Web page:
It’s easy to feel like money is tight during the holidays, especially when you want to get gifts for your friends and family. But if you ever find yourself tempted to pocket an item in a crowded store, you might want to think again.
Michigan is tough on shoplifting—otherwise known as “retail fraud.” You can face jail time for the theft of goods worth less than $200. Depending on the value of the items, retail fraud charges could lead to as many as 5 years behind bars, plus fines of $10,000 or more. And the law targets more than just the “five-fingered discount.”
What is retail fraud?
Michigan’s penal code offers a few different definitions of retail fraud, including:
- Trying to purchase an item you have marked with a false, discounted price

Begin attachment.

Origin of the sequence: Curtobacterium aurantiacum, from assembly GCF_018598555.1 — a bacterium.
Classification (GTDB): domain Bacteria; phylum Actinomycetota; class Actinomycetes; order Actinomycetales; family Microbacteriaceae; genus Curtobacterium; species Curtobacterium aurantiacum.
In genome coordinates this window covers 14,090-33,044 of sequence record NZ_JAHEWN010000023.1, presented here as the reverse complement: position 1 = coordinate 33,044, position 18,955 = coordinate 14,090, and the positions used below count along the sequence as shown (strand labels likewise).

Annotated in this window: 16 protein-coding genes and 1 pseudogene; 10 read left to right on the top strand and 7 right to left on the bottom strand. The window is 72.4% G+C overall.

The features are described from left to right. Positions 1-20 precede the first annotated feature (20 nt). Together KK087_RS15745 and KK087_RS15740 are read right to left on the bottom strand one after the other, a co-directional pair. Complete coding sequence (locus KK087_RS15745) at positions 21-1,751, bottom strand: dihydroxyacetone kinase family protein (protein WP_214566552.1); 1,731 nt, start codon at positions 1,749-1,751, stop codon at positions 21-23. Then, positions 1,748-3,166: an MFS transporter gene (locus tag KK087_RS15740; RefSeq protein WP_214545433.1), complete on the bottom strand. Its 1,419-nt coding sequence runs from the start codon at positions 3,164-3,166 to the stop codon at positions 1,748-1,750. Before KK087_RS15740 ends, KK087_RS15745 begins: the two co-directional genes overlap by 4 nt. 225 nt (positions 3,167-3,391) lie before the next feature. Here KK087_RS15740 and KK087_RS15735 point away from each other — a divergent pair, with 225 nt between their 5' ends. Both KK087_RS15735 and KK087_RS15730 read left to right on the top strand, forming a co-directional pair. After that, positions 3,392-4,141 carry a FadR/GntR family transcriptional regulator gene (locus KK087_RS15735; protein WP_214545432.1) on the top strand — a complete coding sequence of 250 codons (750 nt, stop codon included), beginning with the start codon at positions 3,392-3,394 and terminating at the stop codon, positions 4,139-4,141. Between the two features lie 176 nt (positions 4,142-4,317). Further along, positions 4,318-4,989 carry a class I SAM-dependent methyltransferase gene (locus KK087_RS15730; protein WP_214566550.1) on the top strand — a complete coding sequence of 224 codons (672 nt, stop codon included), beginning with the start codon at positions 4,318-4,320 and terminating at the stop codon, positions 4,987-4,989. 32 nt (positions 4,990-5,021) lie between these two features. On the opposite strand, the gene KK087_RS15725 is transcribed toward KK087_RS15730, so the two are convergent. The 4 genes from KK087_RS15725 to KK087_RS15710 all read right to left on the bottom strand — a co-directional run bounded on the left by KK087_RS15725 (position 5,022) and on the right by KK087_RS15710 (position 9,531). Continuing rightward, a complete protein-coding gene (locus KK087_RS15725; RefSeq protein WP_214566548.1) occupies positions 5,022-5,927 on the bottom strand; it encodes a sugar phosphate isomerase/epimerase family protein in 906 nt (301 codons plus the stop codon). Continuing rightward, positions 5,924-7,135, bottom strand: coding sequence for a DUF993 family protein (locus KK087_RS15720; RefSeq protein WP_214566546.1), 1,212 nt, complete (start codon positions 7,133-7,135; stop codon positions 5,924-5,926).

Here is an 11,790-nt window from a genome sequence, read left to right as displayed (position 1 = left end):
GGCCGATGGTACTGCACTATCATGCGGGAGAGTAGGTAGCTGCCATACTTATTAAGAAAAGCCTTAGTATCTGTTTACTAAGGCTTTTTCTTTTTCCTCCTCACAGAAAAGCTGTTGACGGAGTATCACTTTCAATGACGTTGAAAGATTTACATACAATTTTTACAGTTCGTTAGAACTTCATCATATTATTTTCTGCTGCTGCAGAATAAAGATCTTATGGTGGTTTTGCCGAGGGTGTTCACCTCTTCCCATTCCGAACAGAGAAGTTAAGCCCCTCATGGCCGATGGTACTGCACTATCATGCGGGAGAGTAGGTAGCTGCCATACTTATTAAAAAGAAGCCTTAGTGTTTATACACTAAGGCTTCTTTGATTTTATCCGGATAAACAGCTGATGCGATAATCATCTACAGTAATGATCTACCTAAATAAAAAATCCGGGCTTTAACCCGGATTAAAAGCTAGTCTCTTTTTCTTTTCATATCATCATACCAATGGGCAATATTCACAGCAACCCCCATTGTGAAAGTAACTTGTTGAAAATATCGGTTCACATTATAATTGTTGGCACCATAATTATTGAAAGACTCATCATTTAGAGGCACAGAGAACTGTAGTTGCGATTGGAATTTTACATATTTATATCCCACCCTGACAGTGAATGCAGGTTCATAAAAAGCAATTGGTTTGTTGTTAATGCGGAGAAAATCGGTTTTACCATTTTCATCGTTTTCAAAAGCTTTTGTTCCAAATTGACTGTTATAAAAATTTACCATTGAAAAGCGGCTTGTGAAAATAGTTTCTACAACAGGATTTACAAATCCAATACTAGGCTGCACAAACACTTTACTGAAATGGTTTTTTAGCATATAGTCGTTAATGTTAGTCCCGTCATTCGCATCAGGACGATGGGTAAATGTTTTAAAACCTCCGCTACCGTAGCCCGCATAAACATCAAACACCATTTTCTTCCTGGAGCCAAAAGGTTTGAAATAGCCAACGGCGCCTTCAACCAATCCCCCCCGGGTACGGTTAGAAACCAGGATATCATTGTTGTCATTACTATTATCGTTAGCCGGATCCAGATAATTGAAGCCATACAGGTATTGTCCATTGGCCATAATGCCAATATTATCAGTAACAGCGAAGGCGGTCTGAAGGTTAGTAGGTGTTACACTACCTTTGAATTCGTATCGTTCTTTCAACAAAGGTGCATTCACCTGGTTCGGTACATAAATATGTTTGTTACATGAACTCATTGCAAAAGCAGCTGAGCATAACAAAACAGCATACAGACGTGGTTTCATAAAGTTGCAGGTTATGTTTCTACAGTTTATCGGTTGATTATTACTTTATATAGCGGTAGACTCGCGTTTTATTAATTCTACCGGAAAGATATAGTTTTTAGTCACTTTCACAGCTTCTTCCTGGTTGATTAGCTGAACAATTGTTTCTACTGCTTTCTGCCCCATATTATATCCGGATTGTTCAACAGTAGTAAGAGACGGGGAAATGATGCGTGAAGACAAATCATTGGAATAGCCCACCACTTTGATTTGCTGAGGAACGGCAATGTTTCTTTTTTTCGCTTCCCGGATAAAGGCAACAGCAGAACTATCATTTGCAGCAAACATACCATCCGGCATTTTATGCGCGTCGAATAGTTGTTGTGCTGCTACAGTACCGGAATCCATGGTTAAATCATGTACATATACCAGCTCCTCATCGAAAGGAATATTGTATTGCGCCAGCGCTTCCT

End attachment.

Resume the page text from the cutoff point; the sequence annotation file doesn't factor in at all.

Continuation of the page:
- Exchanging or returning items for which you did not pay
In short, if you go into a store and try to cheat the system, you could be committing retail fraud.
Retail fraud is commonly prosecuted
Despite the threat of sharp punishments, many people continue to commit retail fraud. And the number often rises during the holidays. With the increase in shoplifting, though, comes an increase in prosecution.
Store owners make their money by selling goods, and retail fraud hurts their bottom line. They prosecute to recover the money they lost, as well as to send a message to other, would-be thieves.
How to respond to charges of retail fraud
Facing charges alone is rarely a good idea, so you should consider getting a lawyer. Your lawyer can review the case against you, including any surveillance footage, and help you formulate your defense. This could be anything from getting ready to go to trial and shoot holes in the prosecution’s story to pleading for a diversion program. Some counties, including Kent, offer diversion programs that allow qualified offenders to avoid convictions and all their secondary consequences.